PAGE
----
In another embodiment of the invention, which can be used with a belt-type apparatus, a zero-stroke apparatus, a multi-anvil press apparatus, or a toroid-type apparatus, at least one of the punches or the die comprises a compound punch or die, with at least two electrically conductive elements separated from one another by an electrical insulator. A compound punch can be constructed from nested parts with cylindrical symmetry, for example. A compound die can be constructed by stacking two or more die pieces, again separated by electrical insulators. The heater consists of at least two heating elements, separated from one another by one or more electrical insulators. The heaters deposit a non-uniform distribution of beat within the cell, via a non-uniform cross section, for example, so that one portion of the cell may be heated more than another by preferentially applying power to one heater relative to the other(s).
In another embodiment of the invention, with a zero-stroke apparatus, is shown in FIG. 9. Rather than a single heating element, the cell contains at least two nested heating elements consisting of an outer heating elements in the form of heater tube, 86, and a nested inner heater tuber, 88. Each tube has a non-uniform cross section so that a greater extent of ohmic heating occurs in some regions of the heater (those with a lesser cross section) than others. The regions of greatest heat dissipation by the two heaters are placed in different positions in the cell, for example, with one heater preferentially heating the top half of the cell (for example, heater tube 86) and the other heater preferentially heating the bottom half of the cell (for example, heater tube 88). In this way, the relative temperatures in different regions of the cell can be controlled by varying the fraction of the total power that is dissipated by the different heaters.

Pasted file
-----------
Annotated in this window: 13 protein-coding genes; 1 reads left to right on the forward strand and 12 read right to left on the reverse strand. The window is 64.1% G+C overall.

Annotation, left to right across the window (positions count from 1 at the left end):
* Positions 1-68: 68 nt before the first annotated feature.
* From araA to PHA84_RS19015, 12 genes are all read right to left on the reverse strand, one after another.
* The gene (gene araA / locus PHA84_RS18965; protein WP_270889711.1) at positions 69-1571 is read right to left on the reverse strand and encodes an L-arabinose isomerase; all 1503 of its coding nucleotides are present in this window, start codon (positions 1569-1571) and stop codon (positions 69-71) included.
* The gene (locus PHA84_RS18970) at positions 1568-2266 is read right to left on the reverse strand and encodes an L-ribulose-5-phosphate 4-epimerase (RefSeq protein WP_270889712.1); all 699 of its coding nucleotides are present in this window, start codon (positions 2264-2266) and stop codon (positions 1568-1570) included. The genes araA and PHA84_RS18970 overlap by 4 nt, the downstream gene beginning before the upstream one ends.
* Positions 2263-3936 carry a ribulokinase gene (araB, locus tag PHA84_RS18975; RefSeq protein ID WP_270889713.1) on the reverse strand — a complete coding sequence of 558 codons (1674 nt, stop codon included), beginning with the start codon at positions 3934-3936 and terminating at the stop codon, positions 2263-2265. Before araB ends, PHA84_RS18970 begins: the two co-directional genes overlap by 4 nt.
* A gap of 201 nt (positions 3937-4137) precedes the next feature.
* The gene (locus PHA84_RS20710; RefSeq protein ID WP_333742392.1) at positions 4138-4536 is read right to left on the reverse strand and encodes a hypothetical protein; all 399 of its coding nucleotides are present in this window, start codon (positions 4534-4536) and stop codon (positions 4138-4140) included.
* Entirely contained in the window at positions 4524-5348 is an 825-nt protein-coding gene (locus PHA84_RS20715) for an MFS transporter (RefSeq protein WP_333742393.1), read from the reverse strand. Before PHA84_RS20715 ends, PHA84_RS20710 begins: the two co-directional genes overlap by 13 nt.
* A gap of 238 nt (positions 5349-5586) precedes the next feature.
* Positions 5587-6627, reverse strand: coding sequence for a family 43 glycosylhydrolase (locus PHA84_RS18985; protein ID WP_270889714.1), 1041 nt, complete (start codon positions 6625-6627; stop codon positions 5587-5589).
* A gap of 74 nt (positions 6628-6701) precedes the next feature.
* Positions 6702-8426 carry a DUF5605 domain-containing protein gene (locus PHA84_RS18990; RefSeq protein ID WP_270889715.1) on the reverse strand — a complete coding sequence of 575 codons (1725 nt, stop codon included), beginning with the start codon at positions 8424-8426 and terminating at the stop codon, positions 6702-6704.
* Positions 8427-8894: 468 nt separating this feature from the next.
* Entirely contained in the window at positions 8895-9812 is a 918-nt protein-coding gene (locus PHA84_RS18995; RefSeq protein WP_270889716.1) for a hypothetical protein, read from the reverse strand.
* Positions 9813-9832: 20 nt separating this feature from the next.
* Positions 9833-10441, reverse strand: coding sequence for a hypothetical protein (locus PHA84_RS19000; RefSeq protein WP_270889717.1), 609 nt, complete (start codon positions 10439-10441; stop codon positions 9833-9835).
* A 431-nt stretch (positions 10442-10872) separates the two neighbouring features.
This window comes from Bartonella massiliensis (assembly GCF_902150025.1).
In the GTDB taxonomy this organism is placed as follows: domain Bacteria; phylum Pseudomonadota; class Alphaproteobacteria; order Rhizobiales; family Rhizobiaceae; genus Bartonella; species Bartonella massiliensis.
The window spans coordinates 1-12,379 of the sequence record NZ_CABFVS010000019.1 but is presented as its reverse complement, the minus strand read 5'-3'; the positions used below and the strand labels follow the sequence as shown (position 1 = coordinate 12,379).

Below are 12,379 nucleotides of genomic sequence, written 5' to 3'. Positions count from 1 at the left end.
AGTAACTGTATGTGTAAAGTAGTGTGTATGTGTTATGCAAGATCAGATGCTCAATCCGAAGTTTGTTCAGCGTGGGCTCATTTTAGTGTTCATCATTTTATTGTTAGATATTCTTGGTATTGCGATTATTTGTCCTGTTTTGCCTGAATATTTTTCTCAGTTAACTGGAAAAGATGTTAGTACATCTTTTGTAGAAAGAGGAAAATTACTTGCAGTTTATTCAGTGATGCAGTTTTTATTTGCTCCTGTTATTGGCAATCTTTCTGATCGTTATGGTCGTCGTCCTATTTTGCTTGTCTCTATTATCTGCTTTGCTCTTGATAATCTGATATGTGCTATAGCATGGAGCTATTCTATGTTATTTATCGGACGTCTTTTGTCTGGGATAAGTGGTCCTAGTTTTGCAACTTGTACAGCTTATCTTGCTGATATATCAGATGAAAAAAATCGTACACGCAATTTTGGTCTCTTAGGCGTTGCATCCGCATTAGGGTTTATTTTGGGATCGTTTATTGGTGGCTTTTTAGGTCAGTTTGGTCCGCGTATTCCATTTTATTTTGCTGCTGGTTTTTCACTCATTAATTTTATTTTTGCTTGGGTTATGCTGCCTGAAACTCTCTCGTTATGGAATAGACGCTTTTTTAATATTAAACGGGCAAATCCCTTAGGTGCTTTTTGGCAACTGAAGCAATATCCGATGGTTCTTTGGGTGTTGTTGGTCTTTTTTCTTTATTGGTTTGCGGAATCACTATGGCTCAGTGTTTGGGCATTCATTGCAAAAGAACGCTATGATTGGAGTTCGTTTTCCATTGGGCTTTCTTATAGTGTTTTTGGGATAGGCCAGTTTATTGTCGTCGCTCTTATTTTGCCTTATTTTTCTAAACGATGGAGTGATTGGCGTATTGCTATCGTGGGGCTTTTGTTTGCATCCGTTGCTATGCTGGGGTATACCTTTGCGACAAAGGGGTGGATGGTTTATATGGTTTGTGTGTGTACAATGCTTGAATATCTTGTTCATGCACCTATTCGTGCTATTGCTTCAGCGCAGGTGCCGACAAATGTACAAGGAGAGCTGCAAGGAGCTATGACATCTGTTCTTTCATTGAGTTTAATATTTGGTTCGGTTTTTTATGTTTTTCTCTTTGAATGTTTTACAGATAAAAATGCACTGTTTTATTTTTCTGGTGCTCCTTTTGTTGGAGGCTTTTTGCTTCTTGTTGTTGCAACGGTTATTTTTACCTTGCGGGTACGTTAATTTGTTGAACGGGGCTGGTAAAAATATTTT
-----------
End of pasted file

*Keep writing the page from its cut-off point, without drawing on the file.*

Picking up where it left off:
In one embodiment to provide power to the two or more heaters, the end caps of the cell and the upper and lower anvils comprise nested elements, separated by insulators, as shown in FIGS. 9 and 10, e.g., an upper outer endcap, 90, and an upper inner endcap, 92, separated by an insulating ring, 94; and a lower outer endcap, 96, and a lower inner endcap, 98, separated in an insulating ring, 100. Separate circuits provide electrical power to the inner and outer heaters via inner anvil elements, 102 and 104, and outer anvil elements, 106 and 108, respectively, which are separated by electrical insulators, 110 and 112, respectively, such as shown in FIG. 10. Optionally, one of insulators 110 or 112 can be omitted so that the two circuits share one of the anvils as an electrical common.
In yet another embodiment, also with a zero-stroke apparatus, is shown in FIG. 11. The die comprises a compound die, with at least two stacked disks or die segments, separated by insulators. At least two annuli provide electrical contact between two or more intermediate positions of the heater with the die segments. As shown in FIG. 11, die segments, 114, 116, and 118, are separated by electrical insulators, 120 and 122. The main heater power is applied between anvils 36 and 40, and differential heater power is applied between one of anvils 36 or 40 and each die segment as shown in FIG. 12. This embodiment has the advantage of being able to provide a finer degree of control of the temperature distribution in the sample, which is particularly useful for growth of a crystal from its melt or from a flux, for example. The wattages to the various segments of the heater may be adjusted to provide a relatively sharp temperature gradient near the bottom of the sample, as shown by a solid curve, 124, in FIG. 13, as would be suitable for forming a crystal at the lower temperature. Then, as the run proceeds, the wattages are adjusted so as to cause the position of the temperature gradient to propagate upward (as indicated by the dashed lines) while keeping the values of the lower and upper temperatures approximately the same, as indicated by the arrow in FIG. 13. In this way the position of the crystallization zone can be propagated upward to form a larger portion of the sample into a single crystal.